It's true, you could just return a string of XML and then parse it. But the string would have to be carefully escaped inside a JavaScript string. People found themselves dynamically generating: returnData("&lt;data foo=\"bar\"&gt;...&lt;/foo&gt;") ... and asking themselves why bother when they could just return objects and arrays directly. And once you go down that path, you realize that working with native objects and arrays with no separate parse phase is just a better idea in general. But I think that mashups are how JSON got started, or at least one of a couple primary reasons. –  Aaron Boodman Apr 30 '09 at 2:41

If you are working in Javascript, it is much easier to us JSON. This is because JSON can be directly evaluated into a Javascript object, which is much easier to work with than the DOM.

Borrowing and slightly altering the XML and JSON from above

XML:

<person>
    <name>John Doe</name>
    <tag>friend</tag>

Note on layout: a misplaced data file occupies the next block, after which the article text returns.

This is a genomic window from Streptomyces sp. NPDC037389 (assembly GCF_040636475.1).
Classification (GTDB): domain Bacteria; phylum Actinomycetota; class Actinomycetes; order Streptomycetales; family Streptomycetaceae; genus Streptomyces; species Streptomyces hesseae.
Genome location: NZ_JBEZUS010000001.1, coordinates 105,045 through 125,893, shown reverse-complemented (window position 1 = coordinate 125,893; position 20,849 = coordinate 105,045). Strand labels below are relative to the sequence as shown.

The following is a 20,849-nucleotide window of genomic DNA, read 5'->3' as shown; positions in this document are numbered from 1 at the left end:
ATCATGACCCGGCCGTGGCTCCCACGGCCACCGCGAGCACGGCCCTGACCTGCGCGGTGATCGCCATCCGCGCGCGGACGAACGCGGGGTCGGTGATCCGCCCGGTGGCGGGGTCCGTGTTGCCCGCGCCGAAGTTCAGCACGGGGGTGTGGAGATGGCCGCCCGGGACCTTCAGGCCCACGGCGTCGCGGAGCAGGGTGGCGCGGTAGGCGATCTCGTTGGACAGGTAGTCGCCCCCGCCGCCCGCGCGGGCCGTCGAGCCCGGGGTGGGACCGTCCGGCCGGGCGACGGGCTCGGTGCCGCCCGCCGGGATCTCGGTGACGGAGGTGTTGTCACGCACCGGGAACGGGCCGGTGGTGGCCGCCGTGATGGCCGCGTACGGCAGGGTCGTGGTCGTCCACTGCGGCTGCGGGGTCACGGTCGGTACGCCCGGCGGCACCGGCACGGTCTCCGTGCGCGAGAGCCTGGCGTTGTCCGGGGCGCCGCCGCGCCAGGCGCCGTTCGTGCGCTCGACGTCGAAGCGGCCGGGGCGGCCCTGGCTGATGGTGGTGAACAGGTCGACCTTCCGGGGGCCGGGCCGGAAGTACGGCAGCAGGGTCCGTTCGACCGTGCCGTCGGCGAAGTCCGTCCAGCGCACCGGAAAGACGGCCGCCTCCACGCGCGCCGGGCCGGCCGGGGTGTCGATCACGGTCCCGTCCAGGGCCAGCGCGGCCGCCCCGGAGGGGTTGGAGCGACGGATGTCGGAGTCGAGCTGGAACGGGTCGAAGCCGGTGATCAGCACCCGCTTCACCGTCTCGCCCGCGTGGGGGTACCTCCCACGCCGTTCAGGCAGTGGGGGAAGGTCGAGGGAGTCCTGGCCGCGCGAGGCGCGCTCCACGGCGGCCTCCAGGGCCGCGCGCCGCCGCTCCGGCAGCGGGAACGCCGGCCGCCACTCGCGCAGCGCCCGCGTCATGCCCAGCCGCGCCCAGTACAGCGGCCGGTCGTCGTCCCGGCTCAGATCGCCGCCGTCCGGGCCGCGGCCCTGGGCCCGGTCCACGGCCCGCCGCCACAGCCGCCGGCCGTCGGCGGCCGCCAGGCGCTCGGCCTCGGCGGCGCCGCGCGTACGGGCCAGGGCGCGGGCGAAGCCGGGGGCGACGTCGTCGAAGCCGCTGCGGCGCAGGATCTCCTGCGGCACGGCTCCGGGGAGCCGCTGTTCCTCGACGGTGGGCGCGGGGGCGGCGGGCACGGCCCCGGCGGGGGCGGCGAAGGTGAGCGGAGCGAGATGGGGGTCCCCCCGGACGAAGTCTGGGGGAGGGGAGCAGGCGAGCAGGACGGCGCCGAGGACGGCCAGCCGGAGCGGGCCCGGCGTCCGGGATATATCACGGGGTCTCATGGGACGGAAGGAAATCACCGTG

<tag>male</tag>
</person>

JSON:

{ person: {"name": "John Doe", "tag": ["friend", "male"]} }

If you wanted to get the second tag object with XML, you'd need to use the powerful but verbose DOM apis:

var tag2=xmlObj.getElementsByTagName("person")[0].getElementsByTagName("tag")[1];

Whereas with a Javascript object that came in via JSON, you could simply use:

var tag2=jsonObj.person.tag[1];

Of course, Jquery makes the DOM example much simpler:

var tag2=$("person tag",xmlObj).get(1);

However, JSON just "fits" in a Javascript world. If you work with it for a while, you will find that you have much less mental overhead than involving XML based data.

All the above examples ignore the possibility that one or more nodes are available, duplicated, or the possibility that the node has just one or no children. However, to illustrate the native-ness of JSON, to do this with the jsonObj, you'd just have to:

var tag2=(jsonObj.person && jsonObj.person.tags && jsonObj.person.tags.sort && jsonObj.person.tags.length==2 ? jsonObj.person.tags[1] : null);

(some people might not like that long of ternary, but it works). But XML would be (in my opinion) nastier (I don't think you'd want to go the ternary approach because you'd keep calling the dom methods which may have to do the work over again depending on implementation):

var tag2=null;
var persons=xmlObj.getElementsByTagName("person");
if(persons.length==1) {
    var tags=persons[0].getElementsByTagName("tag");